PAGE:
Pride and Prejudice and Zombies: The Graphic Novel

by Jane Austen, Seth Grahame-Smith, Cliff Richards (Illustrator), Tony Lee

Published: May 2010
Publisher: Random House Publishing Group
Pages: 176
Paperback
ISBN: 9780345520685

       

Overview of Pride and Prejudice and Zombies: The Graphic Novel

THE NEW YORK TIMES BESTSELLER—NOW AN EYE-POPPING GRAPHIC NOVEL OF MANNERS, MORALS, AND BRAIN-EATING MAYHEM
 
It is known as “the strange plague,” and its unfortunate victims are referred to only as “unmentionables” or “dreadfuls.” All over England, the dead are rising again, and now even the daughters of Britain’s best families must devote their lives to mastering the deadly arts. Elizabeth Bennet is a fearsome warrior whose ability with a sword is matched only by her quick wit and even sharper tongue. But she faces her most formidable foe yet in the haughty, conceited, and somehow strangely attractive Mr. Darcy. As the two lovers meet in the ballroom and on the battlefield, they’ll soon learn that nothing—not even bands of ninjas, hordes of flesh-eating zombies, or disapproving aunts—can stop true love.
 

Synopsis of Pride and Prejudice and Zombies: The Graphic Novel

THE NEW YORK TIMES BESTSELLER—NOW AN EYE-POPPING GRAPHIC NOVEL OF MANNERS, MORALS, AND BRAIN-EATING MAYHEM
 
It is known as “the strange plague,” and its unfortunate victims are referred to only as “unmentionables” or “dreadfuls.” All over England, the dead are rising again, and now even the daughters of Britain’s best families must devote their lives to mastering the deadly arts. Elizabeth Bennet is a fearsome warrior whose ability with a sword is matched only by her quick wit and even sharper tongue. But she faces her most formidable foe yet in the haughty, conceited, and somehow strangely attractive Mr. Darcy. As the two lovers meet in the ballroom and on the battlefield, they’ll soon learn that nothing—not even bands of ninjas, hordes of flesh-eating zombies, or disapproving aunts—can stop true love.
 

About the Author, Jane Austen

Jane Austen's delightful, carefully wrought novels of manners remain surprisingly relevant, nearly 200 years after they were first published. Her novels -- Pride and Prejudice and Emma among them -- are those rare books that offer us a glimpse at the mores of a specific period while addressing the complexities of love, honor, and responsibility that still intrigue us today.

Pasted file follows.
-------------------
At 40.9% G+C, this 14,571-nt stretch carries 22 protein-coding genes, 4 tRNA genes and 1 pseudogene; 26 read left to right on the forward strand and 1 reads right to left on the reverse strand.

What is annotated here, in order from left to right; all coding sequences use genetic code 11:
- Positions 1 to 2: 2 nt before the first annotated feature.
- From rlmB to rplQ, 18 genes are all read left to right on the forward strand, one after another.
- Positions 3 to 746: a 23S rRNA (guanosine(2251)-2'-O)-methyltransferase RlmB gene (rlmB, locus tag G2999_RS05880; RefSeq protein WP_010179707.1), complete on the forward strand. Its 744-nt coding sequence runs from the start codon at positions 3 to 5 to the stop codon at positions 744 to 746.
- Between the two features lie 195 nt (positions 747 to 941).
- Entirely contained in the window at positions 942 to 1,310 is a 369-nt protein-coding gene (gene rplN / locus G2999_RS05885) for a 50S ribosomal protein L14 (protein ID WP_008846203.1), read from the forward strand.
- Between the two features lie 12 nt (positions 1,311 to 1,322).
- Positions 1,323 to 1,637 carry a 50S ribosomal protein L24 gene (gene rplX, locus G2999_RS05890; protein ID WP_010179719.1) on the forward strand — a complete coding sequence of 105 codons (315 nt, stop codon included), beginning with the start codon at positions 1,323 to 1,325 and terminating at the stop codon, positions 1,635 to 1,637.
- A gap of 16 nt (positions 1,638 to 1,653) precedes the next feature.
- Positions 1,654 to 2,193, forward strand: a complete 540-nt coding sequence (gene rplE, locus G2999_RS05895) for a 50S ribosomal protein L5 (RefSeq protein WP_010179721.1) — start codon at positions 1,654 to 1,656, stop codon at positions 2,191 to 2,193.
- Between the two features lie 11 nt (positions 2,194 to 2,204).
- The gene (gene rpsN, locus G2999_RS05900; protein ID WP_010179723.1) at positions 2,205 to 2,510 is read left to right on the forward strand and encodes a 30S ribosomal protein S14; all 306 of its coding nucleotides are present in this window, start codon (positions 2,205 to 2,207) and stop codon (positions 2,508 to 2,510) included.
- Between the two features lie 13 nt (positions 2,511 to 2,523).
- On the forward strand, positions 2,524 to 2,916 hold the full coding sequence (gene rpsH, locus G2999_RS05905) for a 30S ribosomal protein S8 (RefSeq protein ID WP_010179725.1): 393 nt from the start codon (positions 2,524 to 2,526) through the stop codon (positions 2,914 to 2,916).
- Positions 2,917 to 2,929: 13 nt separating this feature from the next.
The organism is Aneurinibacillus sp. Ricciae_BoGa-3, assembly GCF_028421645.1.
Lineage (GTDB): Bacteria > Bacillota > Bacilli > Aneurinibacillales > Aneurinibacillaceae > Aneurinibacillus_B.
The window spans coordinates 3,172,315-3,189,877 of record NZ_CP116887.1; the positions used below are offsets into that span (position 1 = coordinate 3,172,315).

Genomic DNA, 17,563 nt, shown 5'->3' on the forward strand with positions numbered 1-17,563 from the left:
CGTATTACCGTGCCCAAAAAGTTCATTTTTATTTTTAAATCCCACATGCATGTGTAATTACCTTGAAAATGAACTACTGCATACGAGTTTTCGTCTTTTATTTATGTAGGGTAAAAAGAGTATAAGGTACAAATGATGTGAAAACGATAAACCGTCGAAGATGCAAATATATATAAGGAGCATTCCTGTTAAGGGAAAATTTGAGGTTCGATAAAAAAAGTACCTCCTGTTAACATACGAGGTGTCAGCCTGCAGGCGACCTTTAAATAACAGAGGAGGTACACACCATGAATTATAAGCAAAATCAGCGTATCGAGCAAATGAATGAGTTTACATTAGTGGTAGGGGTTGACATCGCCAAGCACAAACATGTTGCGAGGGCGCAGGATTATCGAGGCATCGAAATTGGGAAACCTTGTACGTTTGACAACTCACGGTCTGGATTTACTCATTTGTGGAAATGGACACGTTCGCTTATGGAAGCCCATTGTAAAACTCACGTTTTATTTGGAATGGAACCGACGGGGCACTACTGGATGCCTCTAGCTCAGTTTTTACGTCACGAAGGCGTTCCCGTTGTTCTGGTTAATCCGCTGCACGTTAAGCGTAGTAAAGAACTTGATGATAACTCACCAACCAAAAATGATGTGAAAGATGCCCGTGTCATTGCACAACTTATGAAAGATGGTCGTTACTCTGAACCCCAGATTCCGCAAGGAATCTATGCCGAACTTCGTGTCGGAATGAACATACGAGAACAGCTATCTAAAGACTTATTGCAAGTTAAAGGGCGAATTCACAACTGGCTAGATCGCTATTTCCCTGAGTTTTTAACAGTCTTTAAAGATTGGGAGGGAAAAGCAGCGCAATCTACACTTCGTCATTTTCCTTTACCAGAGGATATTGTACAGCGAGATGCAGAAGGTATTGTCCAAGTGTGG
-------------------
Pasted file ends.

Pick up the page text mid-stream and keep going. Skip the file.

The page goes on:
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Editorials

From Barnes & Noble

You begged for it; you pleaded it. Here it is: The graphic novel that rips through the Regency cover story of Pride & Prejudice, revealing its tantalizing zombie underpinnings. A tingling 176-page graphic excursion into the real secrets of Elizabeth Bennet's relationship with Mr. Darcy.

Publishers Weekly

What could be more zeitgeisty than the popular Jane Austen and zombie mashup written by Seth Grahame-Smith? A graphic novelization of Grahame-Smith’s creation, of course. Lee and Richards collaborate on a lively adaptation, which should appeal to edgier fans of 19th-century novels. The plot and language cleave closely to the basic outlines of Austen’s beloved tale, with the major exception that the English countryside is overrun by zombies, and the Bennett sisters are trained warriors. Elizabeth still disdains then pines for Mr. Darcy; Mr. Bennett is still as sage as his wife is daft; and Mr. Wickham is still a charming but duplicitous con man. Lovers of the novel will delight at the clever ways in which the zombie interludes tweak the well-known elements of the tale, although the story will make little sense to those not familiar with Austen. Artist Richards unfortunately makes all the Bennett sisters look like Barbies, with Elizabeth’s lips looking as if they were pumped full of silicone; there are also some unnecessary flashes of Elizabeth’s garters and thigh-high stockings. But the action sequences are dynamic, the English manors are lovely, and the zombies appropriately gory. (May)

Library Journal

It is an increasingly popular supposition that a story acclaimed through best-sellerdom should do well as a graphic novel, especially one as action-rich as Grahame-Smith's Regency mashup. With zombies invading Austen's plot, numerous elements take on new relevance. Kitty and Lydia's beloved militia regiment has quartered in the Bennets' neighborhood to dispel attacks from the "unmentionables." Elizabeth must fight her way through the undead to visit the ailing Jane at Netherfield and so has serious justification for a muddy frock. And with many of the characters skilled at martial arts, their exchanges go way beyond verbal sparring. Indeed, the most satisfying sequences come when Lizzy responds to Darcy's original proposal with a well-aimed kick to his gut and later dispatches Lady Catherine's ninja guard before disarming the Lady herself, disdaining to kill her honorably. VERDICTBuffy veteran Richards does lovely, period-detailed line work, and his panel designs and action sequences work well. But the black-and-white drawings have an unfinished feel, and—like Marvel's Pride and Prejudice—many women characters look too much alike. No matter, however, since the bewitching Elizabeth and swoonworthy Darcy carry the narrative. For zombie fans, older teens and up.—M.C.

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